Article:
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Nature Study Goals 2016 – 3rd Quarter Update

Handbook of Nature Study Goals 2016 @handbookofnaturestudy

Nature Study Goals 2016- Third Quarter Update

1. Complete 2 out of 4 Outdoor Hour Challenges each month posted on Fridays.

For some reason I wasn’t very diligent about writing our Outdoor Hour Challenge experiences up on the blog. I may do a catch up post later this month.

2. Research and learn about four birds. Learn the call, field marks, and create a nature journal.

  • Osprey
  • Great Blue Heron
  • California Towhee

3. Focus on learning my local wildflowers. Create some sort of record of each flower.

hecata head lighthouse oregon august 2016 (1) foxglove wildflower

We have been keeping up with wildflower journal that I started last spring. I endeavor to list any flowers we see on each hike. I think this is a tradition I will continue next year as well.

Yosemite from Tunnel View Sept 2016
4. Take Yosemite photos from the Yosemite photography book– September trip: There weren’t many suggestions for September except to take a late afternoon photo from Tunnel View. We were there mid-morning so we took a photo then. Note: You can see the effects of the bark beetles on the forest in Yosemite. You can learn more about it here: Drone Shows Devastation of the Bark Beetle.
5. Visit a new national park. We didn’t add any new parks to the list but we did visit Yosemite National Park during September and hiked to the top of Sentinel Dome on a bluebird sky day.

hecata head lighthouse oregon august 2016 (3) foxglove wildflower
6. Visit two new state parks. I had California state parks in mind when I made this goal but I am going to list the new Oregon State Parks we visited this quarter: La Pine State Park, Silver Falls State Park, South Beach State Park, Jessie Honeyman State Park. We also went to Cape Perpetua, Hecata Head, Cape Foulweather, and Yaquina Head.
7. Identify three rocks from my original challenge. Nothing accomplished this quarter towards this goal.
8. Read 10 nature related book! 10 Best of Everything National Parks.

How are your nature study goals coming along?

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Outdoor Mom’s Journal – September 2016

Outdoor Moms Journal September 2016


This Outdoor Mom had a fantastic end of the summer! This post features our second Oregon trip of the year and lots of kayaking adventures. Technically, the Oregon trip was at the very end of August but after my August Outdoor Mom’s post so I want to include it here because it was a fantastic trip.  I will be dedicating a complete post in October to the many Oregon State Parks we visited on this latest trip. It was a perfect trip!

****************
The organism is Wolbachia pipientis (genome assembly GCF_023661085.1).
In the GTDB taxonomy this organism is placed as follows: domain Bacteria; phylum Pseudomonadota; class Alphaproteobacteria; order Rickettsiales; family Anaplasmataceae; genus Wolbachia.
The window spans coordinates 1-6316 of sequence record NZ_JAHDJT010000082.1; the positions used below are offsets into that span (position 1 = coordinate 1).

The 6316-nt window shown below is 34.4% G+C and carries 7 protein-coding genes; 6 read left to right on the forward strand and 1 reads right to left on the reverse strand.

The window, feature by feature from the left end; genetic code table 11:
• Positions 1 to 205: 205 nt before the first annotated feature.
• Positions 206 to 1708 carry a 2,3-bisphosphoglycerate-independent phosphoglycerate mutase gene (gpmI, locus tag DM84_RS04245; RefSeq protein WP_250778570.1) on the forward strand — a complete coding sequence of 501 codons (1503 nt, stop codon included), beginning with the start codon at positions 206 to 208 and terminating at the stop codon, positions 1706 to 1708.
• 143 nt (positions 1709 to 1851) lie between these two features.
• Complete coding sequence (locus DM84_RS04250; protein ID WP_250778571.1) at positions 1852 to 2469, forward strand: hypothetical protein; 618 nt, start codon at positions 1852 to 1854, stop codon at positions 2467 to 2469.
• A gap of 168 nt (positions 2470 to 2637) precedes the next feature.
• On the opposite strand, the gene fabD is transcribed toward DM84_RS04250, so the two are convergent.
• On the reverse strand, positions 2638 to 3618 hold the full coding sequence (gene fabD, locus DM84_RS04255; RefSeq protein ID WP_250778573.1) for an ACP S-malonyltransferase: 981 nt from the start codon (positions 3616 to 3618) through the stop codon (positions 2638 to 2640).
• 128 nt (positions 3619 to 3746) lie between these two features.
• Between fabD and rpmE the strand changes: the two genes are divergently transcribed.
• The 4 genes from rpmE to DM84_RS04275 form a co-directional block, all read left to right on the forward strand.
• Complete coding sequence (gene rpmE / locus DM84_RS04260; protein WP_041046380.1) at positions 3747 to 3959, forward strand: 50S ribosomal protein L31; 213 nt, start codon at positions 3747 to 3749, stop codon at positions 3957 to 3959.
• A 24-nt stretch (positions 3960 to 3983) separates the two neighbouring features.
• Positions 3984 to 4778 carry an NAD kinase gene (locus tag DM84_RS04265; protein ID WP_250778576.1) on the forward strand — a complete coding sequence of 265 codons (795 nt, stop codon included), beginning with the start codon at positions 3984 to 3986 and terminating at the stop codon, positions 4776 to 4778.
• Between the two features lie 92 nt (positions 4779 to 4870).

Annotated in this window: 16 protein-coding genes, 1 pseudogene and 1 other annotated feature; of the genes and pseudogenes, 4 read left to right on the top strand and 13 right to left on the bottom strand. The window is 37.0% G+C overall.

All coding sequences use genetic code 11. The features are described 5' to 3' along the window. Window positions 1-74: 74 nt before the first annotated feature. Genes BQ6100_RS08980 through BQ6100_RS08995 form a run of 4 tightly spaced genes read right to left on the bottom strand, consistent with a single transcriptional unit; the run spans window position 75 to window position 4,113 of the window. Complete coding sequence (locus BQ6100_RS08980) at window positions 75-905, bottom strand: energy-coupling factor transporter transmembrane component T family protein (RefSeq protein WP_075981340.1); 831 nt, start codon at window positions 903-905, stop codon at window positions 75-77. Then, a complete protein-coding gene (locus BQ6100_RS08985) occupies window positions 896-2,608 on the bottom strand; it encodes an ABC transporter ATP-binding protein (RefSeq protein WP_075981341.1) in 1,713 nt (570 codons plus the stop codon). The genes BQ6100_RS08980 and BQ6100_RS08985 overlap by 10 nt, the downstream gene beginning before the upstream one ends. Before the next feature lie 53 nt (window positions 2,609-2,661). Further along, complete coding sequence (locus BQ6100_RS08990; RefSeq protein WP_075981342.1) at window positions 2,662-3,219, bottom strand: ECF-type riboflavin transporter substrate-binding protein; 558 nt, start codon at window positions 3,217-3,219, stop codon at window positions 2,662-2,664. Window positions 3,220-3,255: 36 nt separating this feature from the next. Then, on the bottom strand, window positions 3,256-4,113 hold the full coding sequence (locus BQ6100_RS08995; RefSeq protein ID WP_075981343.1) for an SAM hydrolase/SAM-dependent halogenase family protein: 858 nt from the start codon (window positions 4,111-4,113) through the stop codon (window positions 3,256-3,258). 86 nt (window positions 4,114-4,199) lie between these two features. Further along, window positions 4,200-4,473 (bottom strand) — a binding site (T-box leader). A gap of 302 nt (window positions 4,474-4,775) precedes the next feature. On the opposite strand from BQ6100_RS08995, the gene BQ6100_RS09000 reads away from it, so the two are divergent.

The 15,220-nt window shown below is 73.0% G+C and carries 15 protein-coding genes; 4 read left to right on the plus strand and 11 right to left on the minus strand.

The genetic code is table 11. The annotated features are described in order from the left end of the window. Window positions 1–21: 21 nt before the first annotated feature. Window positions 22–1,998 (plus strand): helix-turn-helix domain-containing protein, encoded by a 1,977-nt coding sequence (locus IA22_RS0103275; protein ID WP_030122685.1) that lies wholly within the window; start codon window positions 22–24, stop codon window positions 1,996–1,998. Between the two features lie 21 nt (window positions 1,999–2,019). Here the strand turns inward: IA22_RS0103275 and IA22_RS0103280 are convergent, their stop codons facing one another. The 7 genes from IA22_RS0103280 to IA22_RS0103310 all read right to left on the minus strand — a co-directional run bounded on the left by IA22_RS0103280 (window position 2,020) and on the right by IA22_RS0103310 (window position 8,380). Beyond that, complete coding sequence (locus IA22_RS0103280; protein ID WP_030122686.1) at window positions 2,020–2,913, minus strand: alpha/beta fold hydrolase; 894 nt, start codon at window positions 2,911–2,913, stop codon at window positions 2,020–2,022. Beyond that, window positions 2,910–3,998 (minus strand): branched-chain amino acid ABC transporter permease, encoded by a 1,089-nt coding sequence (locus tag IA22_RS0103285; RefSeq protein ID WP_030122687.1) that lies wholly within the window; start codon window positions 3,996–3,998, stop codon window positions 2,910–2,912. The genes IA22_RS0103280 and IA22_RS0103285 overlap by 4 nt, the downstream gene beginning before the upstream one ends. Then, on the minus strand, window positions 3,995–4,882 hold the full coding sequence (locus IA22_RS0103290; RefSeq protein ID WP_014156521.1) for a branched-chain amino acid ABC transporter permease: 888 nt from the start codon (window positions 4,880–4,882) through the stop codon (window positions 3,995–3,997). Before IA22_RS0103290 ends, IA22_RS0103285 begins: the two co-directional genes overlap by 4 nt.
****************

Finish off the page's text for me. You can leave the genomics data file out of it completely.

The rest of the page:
bend oregon old mill district deschutes river 2016 (2)

We spent four days in the Bend/La Pine, Oregon area. It was a heat wave for them and most of the lakes and rivers were super busy with so many people swimming, using stand up paddleboards, rafts, and kayaks. I was really glad we had our kayak and we made the most of the time out on the water. We are in the middle of training our Labrador to ride along with us and she is quickly getting the hang of jumping in and enjoying the ride. The image above was taken in the Old Mill District of Bend, Oregon along the Deschutes River. It was a perfect night for a walk along the banks of the river and for sitting at an outdoor patio for dinner. We read in a brochure that Bend, Oregon is the most dog friendly town in the U.S. We believe it!

Cascade Lakes Scenic Byway Oregon  (47) sharps lake kayak

I think this is first photo I have shared where you can see our awesome tandem kayak (Old Town Loon 160T). We LOVE it! Both my husband and I are tall and there is enough room for our legs and the 70 pound Labrador. The image above shows us launching at Sparks Lake on the Cascade Lakes National Scenic Byway. It is a large shallow lake within view of many of the area’s signature mountains: Mt. Bachelor, South Sister, Broken Top.

Kayaking Beaver Creek Oregon Aug 2016This collage of images is from our stay in Newport, Oregon. We found an amazing spot to kayak just south of town at Beaver Creek (Brian Booth State Park). First we paddled up the creek and saw some interesting birds: Belted kingfisher, Great Blue Heron, Turkey vulture, and several different ducks. Then we paddled back down the creek and all the way to the ocean! What a day!

silver falls oregon august 2016 (67) south fallsThis is the South Falls at Silver Falls State Park near Salem, Oregon. We had three days of hiking in this amazing place! There are actually TEN waterfalls that you can hike in a loop. This one was our favorite because you could actually hike behind the waterfall…look at the image carefully and you can see the trail. You can be sure I will be sharing more about this destination in my October Oregon State Parks entry.